As recently reported in the Commercial, Jefferson County's June 12 Democratic Party preferential primary runoff elections won't be certified until this Friday. While this move may evoke certain feelings of frustration, it is more a testament to the strength of our electoral process than a sign of weakness.

As recently reported in the Commercial, Jefferson County’s June 12 Democratic Party preferential primary runoff elections won’t be certified until this Friday. While this move may evoke certain feelings of frustration, it is more a testament to the strength of our electoral process than a sign of weakness.

In participatory democracies such as ours, the integrity of government is strongly tied to the integrity of elections. To the extent that anyone is able to exert undue influence over the process, the tenure of those who benefit is undermined. This influence can take many forms. There is of course, outright fraud.

To this topic, many people will remember Gov. Earl Long’s famous quip: “When I die, I want to be buried in Louisiana, so I can stay active in politics.” Despite vociferous claims of fraud, there is little evidence to support any contention that U. S. elections suffer much fraud.

Election fraud is similarly many different things. Whether illegal voter registration, voter intimidation or improper vote counting, outright fraud is thankfully rare. As Justin Levitt, writing for the NYU Law School Brennan Center, observes in an exhaustive study of election integrity: “ It is more likely that a person will be struck by lightning than he will impersonate another person at the polls.”

Even so, the tantalizing thought that Candidate X somehow cheated his way into office seems to buttress any negative feelings we may harbor against him. The rationale goes something like: I don’t care for Candidate X and I am a reasonable person. Since he got elected anyway (in the face of my reasonability), he must have done so through corrupt means. This kind of thinking allows us to put a “rationalized” social distance between ourselves and whatever happened that we don’t like. In short, it’s a subconscious ‘I told you so…’

Of course the problem with this kind of thinking is that it’s often predicated on what we might call “counter-factual-history” — stuff that ain’t true. President Barak Obama being a Muslim or being born in Kenya for example. Harboring these thoughts may make one feel more justified in one’s opinions, but they just aren’t vested in reality.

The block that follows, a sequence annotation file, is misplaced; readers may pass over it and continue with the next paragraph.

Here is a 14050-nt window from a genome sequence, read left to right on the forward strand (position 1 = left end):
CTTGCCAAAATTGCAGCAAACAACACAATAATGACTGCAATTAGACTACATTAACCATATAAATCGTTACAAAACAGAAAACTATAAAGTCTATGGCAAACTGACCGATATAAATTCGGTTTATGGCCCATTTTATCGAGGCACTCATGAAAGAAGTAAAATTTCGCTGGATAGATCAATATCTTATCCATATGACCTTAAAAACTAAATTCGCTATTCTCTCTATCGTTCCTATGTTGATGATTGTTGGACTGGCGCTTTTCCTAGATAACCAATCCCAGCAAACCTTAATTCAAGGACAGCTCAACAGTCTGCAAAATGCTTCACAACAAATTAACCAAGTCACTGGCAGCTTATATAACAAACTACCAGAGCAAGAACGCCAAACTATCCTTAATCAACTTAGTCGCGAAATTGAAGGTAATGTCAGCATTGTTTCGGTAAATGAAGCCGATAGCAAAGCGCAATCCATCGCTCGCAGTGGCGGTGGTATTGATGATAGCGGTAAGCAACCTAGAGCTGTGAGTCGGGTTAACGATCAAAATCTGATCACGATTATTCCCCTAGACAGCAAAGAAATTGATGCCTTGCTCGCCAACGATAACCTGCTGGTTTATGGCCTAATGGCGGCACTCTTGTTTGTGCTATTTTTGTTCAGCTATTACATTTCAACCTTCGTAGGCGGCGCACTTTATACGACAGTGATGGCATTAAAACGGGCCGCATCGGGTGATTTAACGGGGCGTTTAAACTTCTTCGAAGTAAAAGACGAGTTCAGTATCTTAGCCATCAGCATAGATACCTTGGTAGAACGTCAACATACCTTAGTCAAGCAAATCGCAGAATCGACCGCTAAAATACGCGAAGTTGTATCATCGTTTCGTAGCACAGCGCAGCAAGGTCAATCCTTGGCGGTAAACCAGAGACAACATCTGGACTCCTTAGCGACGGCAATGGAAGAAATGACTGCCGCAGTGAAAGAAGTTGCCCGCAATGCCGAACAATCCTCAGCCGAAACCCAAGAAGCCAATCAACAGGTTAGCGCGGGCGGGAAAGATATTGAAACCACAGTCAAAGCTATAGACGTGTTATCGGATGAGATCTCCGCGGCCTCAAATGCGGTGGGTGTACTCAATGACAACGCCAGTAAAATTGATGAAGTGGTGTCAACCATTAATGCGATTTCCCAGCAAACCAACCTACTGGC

Such is the case with most claims of voter fraud. It’s not that fraud never happens; it’s just that fraud happens so very rarely that it isn’t the problem many extremists claim it to be.

To again cite Levitt: “…When every problem with an election is attributed to ‘voter fraud,’ it appears that fraud by voters is much more common than is actually the case. This, in turn, promotes inappropriate policy. By inflating the perceived prevalence of fraud by voters, policy-makers find it easier to justify restrictions on those voters that are not warranted by the real facts. Moreover, mislabeling problems as ‘voter fraud’ distracts attention from the real election issues that need to be resolved.”

As a result, we get two problems for the price of one: Wrongheaded policy predicated on untrue information; and unaddressed (but real) lapses in election processing or management.

In the wake of watershed elections, claims of fraud are as predictable as birds in spring. Any candidate (or supporter thereof) who doesn’t get what she wants needs to feel like she was somehow cheated. This is a very American (but not uniquely American) phenomenon. We have a terrible time separating the integrity of the process from the desirability of the outcome.

As with many things, that’s one we ought to fix.